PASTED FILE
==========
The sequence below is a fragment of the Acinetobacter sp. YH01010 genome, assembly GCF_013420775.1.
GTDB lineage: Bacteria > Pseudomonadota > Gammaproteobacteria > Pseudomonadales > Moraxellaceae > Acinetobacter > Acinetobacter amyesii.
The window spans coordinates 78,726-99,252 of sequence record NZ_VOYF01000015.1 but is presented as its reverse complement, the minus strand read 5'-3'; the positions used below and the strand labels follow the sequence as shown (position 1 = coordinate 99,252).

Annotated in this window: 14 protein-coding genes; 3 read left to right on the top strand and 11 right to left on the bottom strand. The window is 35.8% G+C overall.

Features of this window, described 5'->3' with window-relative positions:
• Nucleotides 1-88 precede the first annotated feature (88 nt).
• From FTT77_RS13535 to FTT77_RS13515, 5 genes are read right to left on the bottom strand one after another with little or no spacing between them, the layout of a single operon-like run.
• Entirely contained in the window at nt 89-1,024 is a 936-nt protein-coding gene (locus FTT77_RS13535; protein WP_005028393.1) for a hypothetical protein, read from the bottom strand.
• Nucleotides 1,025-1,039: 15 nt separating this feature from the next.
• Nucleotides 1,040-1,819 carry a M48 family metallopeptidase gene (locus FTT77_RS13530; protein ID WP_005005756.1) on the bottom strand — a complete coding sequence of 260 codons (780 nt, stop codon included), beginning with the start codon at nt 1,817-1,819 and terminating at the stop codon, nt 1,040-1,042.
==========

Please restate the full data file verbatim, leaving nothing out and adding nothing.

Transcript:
The sequence below is a fragment of the Acinetobacter sp. YH01010 genome, assembly GCF_013420775.1.
GTDB lineage: Bacteria > Pseudomonadota > Gammaproteobacteria > Pseudomonadales > Moraxellaceae > Acinetobacter > Acinetobacter amyesii.
The window spans coordinates 78,726-99,252 of sequence record NZ_VOYF01000015.1 but is presented as its reverse complement, the minus strand read 5'-3'; the positions used below and the strand labels follow the sequence as shown (position 1 = coordinate 99,252).

Annotated in this window: 14 protein-coding genes; 3 read left to right on the top strand and 11 right to left on the bottom strand. The window is 35.8% G+C overall.

Features of this window, described 5'->3' with window-relative positions:
• Nucleotides 1-88 precede the first annotated feature (88 nt).
• From FTT77_RS13535 to FTT77_RS13515, 5 genes are read right to left on the bottom strand one after another with little or no spacing between them, the layout of a single operon-like run.
• Entirely contained in the window at nt 89-1,024 is a 936-nt protein-coding gene (locus FTT77_RS13535; protein WP_005028393.1) for a hypothetical protein, read from the bottom strand.
• Nucleotides 1,025-1,039: 15 nt separating this feature from the next.
• Nucleotides 1,040-1,819 carry a M48 family metallopeptidase gene (locus FTT77_RS13530; protein ID WP_005005756.1) on the bottom strand — a complete coding sequence of 260 codons (780 nt, stop codon included), beginning with the start codon at nt 1,817-1,819 and terminating at the stop codon, nt 1,040-1,042.